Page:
Scientists say this invisible gas could seal our fate on climate change
Slashing carbon dioxide emissions is critical to ending the climate crisis. But, for the first time, the UN climate change report emphasized the need to control a more insidious culprit: methane, an invisible, odorless gas with more than 80 times more warming power in the near-term than carbon dioxide.
According to the UN Intergovernmental Panel on Climate Change, the concentration of methane in the atmosphere is higher now than any time in at least 800,000 years.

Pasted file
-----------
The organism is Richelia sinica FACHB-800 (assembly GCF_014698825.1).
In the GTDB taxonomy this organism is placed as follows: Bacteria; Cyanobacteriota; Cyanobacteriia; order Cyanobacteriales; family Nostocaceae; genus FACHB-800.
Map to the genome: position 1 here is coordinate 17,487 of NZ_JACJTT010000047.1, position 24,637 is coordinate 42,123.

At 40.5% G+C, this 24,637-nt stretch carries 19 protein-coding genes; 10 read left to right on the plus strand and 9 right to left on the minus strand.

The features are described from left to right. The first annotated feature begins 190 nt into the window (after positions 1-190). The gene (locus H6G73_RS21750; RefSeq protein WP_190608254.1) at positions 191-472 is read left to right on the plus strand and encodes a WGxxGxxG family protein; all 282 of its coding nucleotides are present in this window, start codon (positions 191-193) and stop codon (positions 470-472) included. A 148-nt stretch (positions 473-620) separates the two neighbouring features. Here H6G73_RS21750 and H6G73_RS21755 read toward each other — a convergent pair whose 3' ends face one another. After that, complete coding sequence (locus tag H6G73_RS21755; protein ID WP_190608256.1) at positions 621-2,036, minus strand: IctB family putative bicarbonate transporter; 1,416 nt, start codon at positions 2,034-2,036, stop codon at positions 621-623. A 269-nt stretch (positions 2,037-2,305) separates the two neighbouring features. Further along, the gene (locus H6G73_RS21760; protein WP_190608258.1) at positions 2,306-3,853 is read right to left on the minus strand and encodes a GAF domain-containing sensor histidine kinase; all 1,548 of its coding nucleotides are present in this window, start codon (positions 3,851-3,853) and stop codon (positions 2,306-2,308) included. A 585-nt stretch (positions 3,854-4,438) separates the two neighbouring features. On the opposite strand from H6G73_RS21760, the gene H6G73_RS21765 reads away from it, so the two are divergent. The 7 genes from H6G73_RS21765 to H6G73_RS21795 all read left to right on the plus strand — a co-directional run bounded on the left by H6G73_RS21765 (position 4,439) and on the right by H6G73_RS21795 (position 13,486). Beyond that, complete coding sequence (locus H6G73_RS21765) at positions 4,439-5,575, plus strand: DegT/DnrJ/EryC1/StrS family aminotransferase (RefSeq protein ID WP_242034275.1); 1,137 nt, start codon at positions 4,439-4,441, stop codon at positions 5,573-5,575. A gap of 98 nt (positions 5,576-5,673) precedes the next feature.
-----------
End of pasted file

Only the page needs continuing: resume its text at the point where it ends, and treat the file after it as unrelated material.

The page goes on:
With Earth rapidly approaching the 1.5-degree-Celsius threshold above preindustrial levels, scientists say methane emissions need to be reduced fast. Charles Koven, a lead author of the IPCC report, said this is due to methane’s incredible warming power.
If the world stopped emitting carbon dioxide tomorrow, Koven said, global temperatures wouldn’t begin to cool for many years because of how long the gas stays in the atmosphere. Reducing methane is the easiest knob to turn to change the path of global temperature in the next 10 years, he said.
Methane levels climbing
After a slowdown in the early 2000s, atmospheric methane concentrations have risen rapidly over the past decade, with five-year average growth rates now rivaling those seen in the 1980s.